Determine if the model has a SATA 3 interface to the hard drive or SATA 2. It could go either way for that generation. If you have SATA 3, consider getting a SSD to replace the hard drive and see if it will let you install Windows 10 from a USB drive, using the Media Creation tool free download. (You'll need a USB flash drive of at least 8GB.) The free upgrade will often still work with a Windows 7 key. With the combination of the SSD and Windows 10 it will feel like a much newer laptop.

If you don't have the activation keys for Windows 7 and Office on hand, download the free Magic Jelly Bean key finder tool. It will find that info for you and allow you to keep a separate copy. If you're successful in upgrading the laptop, you can keep the removed hard drive as a backup for a while and then put it in a cheap USB enclosure to use as an external drive.

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Keep Windows 7, Add an SSD

For $50 you can get a brand new 500GB SSD (model name Kingston A400) if that's enough storage for you. Or, you can get the 1TB (1000GB) model for about $100 if you really need more storage capacity. Check it out at or Copy the old hard drive contents onto the new SSD and - zap - you have fast, responsive system. In fact, your old laptop will be faster than when it was brand new.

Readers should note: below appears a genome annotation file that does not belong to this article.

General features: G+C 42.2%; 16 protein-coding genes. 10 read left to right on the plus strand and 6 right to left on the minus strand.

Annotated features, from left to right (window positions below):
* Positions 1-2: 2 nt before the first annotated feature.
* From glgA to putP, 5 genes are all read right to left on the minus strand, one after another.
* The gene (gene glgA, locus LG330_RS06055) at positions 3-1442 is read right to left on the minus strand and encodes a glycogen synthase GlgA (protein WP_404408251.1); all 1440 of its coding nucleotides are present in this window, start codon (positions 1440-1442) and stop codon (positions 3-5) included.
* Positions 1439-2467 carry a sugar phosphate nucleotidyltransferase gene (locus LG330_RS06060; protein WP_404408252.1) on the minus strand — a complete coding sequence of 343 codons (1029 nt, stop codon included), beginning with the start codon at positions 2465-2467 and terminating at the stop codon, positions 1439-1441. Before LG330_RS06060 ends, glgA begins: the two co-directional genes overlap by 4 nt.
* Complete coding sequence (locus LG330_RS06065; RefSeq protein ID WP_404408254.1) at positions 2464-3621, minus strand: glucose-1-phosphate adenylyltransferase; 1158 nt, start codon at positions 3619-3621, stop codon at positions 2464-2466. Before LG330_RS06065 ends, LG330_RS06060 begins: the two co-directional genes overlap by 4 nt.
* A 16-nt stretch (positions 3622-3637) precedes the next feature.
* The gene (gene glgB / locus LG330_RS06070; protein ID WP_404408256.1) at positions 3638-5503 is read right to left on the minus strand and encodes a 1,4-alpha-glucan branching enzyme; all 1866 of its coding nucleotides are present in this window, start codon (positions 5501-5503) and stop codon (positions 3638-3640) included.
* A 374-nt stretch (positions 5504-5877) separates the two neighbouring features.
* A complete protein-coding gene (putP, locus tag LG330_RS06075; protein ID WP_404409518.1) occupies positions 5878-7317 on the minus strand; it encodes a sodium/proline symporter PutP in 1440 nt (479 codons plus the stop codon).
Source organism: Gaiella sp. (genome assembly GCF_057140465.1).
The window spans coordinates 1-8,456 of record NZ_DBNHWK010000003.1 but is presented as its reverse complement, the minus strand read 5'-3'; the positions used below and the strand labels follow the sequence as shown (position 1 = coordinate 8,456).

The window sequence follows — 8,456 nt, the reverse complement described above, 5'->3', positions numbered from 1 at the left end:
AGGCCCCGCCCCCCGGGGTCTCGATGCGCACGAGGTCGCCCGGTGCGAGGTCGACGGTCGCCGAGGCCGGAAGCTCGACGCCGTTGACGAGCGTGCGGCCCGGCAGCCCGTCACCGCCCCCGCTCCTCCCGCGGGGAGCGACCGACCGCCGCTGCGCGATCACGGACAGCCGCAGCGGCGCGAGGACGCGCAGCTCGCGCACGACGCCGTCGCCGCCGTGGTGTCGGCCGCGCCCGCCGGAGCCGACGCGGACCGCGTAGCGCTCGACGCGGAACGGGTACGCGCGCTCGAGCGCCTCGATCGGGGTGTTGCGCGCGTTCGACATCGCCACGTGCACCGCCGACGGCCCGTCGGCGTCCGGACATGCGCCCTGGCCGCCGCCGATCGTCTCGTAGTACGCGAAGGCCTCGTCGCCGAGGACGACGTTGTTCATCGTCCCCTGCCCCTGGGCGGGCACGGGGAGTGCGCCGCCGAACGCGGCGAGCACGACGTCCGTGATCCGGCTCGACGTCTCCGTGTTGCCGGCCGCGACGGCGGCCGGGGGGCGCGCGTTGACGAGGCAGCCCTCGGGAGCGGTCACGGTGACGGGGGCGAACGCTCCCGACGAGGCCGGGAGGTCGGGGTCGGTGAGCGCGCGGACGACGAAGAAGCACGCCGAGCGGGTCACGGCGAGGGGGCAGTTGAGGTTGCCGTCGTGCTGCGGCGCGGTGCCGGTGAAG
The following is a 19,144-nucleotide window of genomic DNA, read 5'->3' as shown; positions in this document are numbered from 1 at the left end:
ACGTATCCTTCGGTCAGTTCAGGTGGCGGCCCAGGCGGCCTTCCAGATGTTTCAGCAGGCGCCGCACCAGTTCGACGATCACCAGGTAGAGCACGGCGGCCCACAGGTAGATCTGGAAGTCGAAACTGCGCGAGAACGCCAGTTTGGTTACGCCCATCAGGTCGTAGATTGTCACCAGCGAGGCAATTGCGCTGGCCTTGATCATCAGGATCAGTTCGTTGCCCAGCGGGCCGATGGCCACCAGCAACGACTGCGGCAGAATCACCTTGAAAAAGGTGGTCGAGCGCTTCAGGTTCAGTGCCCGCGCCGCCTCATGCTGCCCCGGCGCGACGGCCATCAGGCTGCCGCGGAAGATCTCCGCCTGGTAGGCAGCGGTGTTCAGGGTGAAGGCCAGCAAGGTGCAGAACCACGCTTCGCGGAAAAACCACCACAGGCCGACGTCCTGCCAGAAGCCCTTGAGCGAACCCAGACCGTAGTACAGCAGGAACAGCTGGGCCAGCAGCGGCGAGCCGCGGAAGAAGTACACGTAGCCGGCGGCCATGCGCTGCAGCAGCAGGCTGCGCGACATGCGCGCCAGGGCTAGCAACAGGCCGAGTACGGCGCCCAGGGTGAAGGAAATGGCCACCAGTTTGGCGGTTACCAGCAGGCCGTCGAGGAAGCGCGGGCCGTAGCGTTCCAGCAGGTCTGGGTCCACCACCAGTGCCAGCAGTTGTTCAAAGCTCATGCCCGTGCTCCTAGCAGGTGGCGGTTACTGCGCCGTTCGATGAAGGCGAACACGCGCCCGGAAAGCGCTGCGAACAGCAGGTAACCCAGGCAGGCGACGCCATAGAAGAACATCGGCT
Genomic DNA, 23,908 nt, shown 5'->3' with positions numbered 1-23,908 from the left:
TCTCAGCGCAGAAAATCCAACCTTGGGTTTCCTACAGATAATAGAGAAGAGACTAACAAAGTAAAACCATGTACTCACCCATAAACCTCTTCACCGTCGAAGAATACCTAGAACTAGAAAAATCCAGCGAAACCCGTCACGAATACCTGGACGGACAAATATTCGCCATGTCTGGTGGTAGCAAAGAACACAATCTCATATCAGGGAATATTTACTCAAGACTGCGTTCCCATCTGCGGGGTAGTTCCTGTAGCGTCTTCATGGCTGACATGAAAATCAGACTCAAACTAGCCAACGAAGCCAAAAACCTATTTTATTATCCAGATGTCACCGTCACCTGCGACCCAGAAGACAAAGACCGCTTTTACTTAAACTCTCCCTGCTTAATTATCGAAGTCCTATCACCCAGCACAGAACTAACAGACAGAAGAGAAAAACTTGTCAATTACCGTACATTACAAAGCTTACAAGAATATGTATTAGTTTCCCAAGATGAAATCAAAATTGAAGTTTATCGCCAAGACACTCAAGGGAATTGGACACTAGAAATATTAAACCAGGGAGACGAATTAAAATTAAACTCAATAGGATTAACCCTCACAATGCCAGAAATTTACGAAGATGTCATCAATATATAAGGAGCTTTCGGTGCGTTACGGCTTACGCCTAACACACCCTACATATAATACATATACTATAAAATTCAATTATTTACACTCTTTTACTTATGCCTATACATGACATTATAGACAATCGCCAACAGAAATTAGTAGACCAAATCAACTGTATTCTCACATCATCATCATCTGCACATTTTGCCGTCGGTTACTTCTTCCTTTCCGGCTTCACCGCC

Windows 7 is fine. Just keep your anti-virus up to date and don't open emails from strangers!

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Win 10 Drivers

Is compatibly pretty much a done issue? I have an older HP laptop Entertainment PC. I have an SSD drive in it. When Win 10 came out we were suppose to run a compatibility tool to see if Win 10 will work. In my case, the only thing that wasn't supported was the Video card so I never upgraded it. I am hoping some day to upgrade if somebody would come out with some drivers. Input/thoughts?

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Just do it.

With an Intel I-5 you remain ahead of the pack or at least on par. Look at the descriptions of the computers in your sunday ads. You will see that the I-5 is still in the running. Win 10 is a truly great operating system. You will have a learning curve but nothing significant. So, just do it.